Friday, May 28, 2004

Genesis 3:14-19

In chapter 3, verses 14 to 19, God lays out His first curses.

14 So the LORD God said to the serpent:
"Because you have done this,
You are cursed more than all cattle,
And more than every beast of the field;
On your belly you shall go,
And you shall eat dust
All the days of your life.
15 And I will put enmity
Between you and the woman,
And between your seed and her Seed;
He shall bruise your head,
And you shall bruise His heel."
16 To the woman He said:
"I will greatly multiply your sorrow and your conception;
In pain you shall bring forth children;
Your desire shall be for your husband,
And he shall rule over you."
17 Then to Adam He said, "Because you have heeded the voice of your wife, and have eaten from the tree of which I commanded you, saying, "You shall not eat of it':
"Cursed is the ground for your sake;
In toil you shall eat of it
All the days of your life.
18 Both thorns and thistles it shall bring forth for you,
And you shall eat the herb of the field.
19 In the sweat of your face you shall eat bread
Till you return to the ground,
For out of it you were taken;
For dust you are, And to dust you shall return."
So, to sum up, the serpent is forever cursed, losing limbs, perhaps, but certainly eating dirt and nipping at heels for the rest of its existence. This had to have been meant figuratively, in an "eat my dust" sense, because we know that snakes eat small animals, not dirt. Moreover, the curse was not all that effective. Snakes still kill people. If God really wanted to curse snakes more than any beast of the field, He should have pulled out the poison fangs.

For Eve and every other woman descended from her, God imposes painful childbirth and inferiority to men. This is God's first unjust act. Punishment should be meted out upon the guilty. Why am I punished for the sins of my ancestors? I could be perfect (I'm not, but theoretically, I could be), but apparently, I would still be cursed because of some error in judgment made by someone 100 generations ago. That is unjust.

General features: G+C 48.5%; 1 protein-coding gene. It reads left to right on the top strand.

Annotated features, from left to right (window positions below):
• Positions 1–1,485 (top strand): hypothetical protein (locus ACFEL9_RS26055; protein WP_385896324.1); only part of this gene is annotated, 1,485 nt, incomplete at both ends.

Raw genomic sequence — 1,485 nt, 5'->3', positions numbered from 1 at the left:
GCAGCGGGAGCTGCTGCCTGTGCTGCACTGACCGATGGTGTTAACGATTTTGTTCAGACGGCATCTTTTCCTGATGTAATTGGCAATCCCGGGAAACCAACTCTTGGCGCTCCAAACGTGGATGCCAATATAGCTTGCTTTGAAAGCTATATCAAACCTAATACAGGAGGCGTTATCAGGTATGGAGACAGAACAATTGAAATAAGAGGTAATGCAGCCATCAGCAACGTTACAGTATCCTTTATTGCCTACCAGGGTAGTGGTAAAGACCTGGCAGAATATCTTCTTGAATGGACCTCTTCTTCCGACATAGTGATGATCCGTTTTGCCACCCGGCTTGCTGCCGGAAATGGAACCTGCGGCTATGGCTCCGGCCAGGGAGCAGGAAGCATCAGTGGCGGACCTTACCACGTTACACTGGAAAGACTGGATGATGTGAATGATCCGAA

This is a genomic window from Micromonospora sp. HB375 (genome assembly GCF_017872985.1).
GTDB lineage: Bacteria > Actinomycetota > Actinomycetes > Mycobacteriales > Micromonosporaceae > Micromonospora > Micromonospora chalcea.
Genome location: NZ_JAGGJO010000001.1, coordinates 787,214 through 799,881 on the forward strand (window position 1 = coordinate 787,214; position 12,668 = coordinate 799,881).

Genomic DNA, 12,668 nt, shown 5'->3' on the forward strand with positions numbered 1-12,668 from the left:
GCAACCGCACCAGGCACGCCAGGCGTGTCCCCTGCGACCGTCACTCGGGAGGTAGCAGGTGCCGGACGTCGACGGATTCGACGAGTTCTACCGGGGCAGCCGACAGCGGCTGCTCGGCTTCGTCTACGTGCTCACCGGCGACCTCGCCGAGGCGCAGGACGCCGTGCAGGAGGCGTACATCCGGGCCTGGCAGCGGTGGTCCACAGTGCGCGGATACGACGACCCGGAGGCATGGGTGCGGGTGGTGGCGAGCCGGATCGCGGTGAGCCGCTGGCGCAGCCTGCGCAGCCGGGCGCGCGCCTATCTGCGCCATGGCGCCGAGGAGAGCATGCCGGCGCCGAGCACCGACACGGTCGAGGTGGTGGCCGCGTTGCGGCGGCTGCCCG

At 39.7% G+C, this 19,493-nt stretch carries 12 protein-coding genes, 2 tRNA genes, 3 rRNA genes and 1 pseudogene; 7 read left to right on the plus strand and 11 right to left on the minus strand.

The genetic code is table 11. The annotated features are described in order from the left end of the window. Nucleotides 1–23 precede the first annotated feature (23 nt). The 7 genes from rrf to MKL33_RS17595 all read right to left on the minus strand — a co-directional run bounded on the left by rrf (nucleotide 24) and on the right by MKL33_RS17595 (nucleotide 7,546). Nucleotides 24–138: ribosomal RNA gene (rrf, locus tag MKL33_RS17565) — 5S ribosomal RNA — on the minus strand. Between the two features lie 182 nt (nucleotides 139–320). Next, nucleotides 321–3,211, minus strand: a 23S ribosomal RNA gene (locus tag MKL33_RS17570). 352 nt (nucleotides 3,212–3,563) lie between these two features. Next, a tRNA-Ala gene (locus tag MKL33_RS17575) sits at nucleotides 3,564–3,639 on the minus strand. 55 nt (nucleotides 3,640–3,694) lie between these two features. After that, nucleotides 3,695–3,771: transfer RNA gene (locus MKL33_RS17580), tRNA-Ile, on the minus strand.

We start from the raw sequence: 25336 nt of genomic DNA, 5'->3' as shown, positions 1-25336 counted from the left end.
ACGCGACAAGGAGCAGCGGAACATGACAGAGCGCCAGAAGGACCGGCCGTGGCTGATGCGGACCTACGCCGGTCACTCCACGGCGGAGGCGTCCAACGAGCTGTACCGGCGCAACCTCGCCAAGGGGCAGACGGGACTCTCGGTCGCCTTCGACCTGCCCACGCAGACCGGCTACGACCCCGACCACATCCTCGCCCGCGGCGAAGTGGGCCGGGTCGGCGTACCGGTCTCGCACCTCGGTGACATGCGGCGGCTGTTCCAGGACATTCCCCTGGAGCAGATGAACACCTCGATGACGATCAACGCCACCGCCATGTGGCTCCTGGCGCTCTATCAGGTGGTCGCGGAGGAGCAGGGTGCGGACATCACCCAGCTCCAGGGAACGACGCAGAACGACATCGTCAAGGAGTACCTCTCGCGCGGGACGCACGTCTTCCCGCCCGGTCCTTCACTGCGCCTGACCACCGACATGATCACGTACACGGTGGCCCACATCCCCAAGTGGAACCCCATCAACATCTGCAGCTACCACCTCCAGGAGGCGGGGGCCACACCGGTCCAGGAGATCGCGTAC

Adam's punishment is even worse. God curses the very ground of the Earth. He messes up agriculture and grazing, not just for Adam, but all the animals, too, adding thorns and thistles to the landscape.

Justice would have demanded that God carry out the original sentence. Adam and Eve die. Then God can form a new man out of the dust, breathe life into his nostrils, and warn him: "Don't eat the fruit of the tree of knowledge or you will die. I killed the last guy who tried it. See the dead guy in the pit? That's you if you disobey."

Upon further reflection, God is all-knowing and all powerful. Why did He not just make man so that the fruit of that tree would not appeal to him? Give man a sense that is repulsed by the fruit, so he will naturally not even consider eating it? Make the fruit stink like a durian? Make it invisible? Something. Anything. Why waste the glorious creation from chapter one just because man was made so vulnerable to a serpent's temptation?


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